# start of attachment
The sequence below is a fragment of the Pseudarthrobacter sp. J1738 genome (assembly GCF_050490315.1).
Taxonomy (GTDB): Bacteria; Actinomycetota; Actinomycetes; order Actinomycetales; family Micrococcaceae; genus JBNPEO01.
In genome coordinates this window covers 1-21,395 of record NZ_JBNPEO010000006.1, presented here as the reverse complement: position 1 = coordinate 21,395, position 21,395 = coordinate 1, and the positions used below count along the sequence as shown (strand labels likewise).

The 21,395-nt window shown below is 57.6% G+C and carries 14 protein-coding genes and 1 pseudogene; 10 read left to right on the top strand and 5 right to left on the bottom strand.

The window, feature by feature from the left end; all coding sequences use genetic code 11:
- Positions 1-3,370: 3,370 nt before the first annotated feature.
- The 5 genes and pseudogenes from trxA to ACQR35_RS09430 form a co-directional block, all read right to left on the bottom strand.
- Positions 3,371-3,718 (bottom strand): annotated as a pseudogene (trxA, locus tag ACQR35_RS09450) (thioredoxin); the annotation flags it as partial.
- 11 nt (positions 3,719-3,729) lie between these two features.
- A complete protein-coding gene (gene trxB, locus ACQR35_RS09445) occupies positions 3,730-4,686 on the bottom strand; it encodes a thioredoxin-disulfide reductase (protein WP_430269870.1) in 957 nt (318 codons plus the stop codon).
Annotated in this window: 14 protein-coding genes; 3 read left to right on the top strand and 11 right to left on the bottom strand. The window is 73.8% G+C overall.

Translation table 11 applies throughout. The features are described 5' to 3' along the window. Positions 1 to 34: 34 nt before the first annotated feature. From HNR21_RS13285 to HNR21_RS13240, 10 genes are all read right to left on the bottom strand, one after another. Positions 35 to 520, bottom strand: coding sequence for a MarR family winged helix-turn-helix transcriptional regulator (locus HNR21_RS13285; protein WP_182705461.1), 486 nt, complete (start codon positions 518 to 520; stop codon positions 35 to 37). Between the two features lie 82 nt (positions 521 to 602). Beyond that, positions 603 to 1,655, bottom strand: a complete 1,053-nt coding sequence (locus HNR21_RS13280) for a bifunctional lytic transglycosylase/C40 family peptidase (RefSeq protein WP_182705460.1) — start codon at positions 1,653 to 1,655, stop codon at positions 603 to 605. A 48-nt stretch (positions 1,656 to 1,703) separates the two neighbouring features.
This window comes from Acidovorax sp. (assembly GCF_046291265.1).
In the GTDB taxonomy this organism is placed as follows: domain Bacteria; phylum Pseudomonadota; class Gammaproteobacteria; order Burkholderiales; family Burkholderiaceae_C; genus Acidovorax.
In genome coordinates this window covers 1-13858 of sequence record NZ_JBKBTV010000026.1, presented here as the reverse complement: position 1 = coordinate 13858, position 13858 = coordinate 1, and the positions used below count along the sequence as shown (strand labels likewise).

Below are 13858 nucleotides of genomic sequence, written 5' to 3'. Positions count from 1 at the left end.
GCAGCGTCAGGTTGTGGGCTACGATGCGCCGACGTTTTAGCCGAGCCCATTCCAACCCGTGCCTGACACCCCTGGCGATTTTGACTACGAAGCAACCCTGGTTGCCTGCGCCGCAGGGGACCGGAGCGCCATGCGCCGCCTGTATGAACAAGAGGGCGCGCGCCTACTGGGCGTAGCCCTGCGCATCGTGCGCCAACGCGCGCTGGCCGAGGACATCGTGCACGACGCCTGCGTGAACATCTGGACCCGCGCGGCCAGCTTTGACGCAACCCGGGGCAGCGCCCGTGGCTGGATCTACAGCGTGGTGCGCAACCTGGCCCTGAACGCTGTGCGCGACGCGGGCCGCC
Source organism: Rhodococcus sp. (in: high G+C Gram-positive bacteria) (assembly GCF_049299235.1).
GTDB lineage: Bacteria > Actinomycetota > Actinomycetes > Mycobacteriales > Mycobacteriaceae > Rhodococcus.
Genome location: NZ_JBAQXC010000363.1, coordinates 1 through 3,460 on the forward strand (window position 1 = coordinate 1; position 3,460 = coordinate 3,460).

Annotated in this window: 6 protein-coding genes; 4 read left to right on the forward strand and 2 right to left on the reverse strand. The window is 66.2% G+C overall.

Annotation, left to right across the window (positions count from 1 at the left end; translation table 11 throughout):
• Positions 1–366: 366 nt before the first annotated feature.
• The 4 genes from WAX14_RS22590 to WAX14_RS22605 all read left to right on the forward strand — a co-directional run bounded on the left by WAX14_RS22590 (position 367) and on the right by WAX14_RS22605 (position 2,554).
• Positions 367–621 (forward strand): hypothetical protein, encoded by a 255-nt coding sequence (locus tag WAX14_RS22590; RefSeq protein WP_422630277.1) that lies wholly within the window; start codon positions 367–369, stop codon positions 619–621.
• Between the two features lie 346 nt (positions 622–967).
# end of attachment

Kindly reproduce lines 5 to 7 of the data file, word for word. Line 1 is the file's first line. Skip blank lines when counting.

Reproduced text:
The window, feature by feature from the left end; all coding sequences use genetic code 11:
- Positions 1-3,370: 3,370 nt before the first annotated feature.
- The 5 genes and pseudogenes from trxA to ACQR35_RS09430 form a co-directional block, all read right to left on the bottom strand.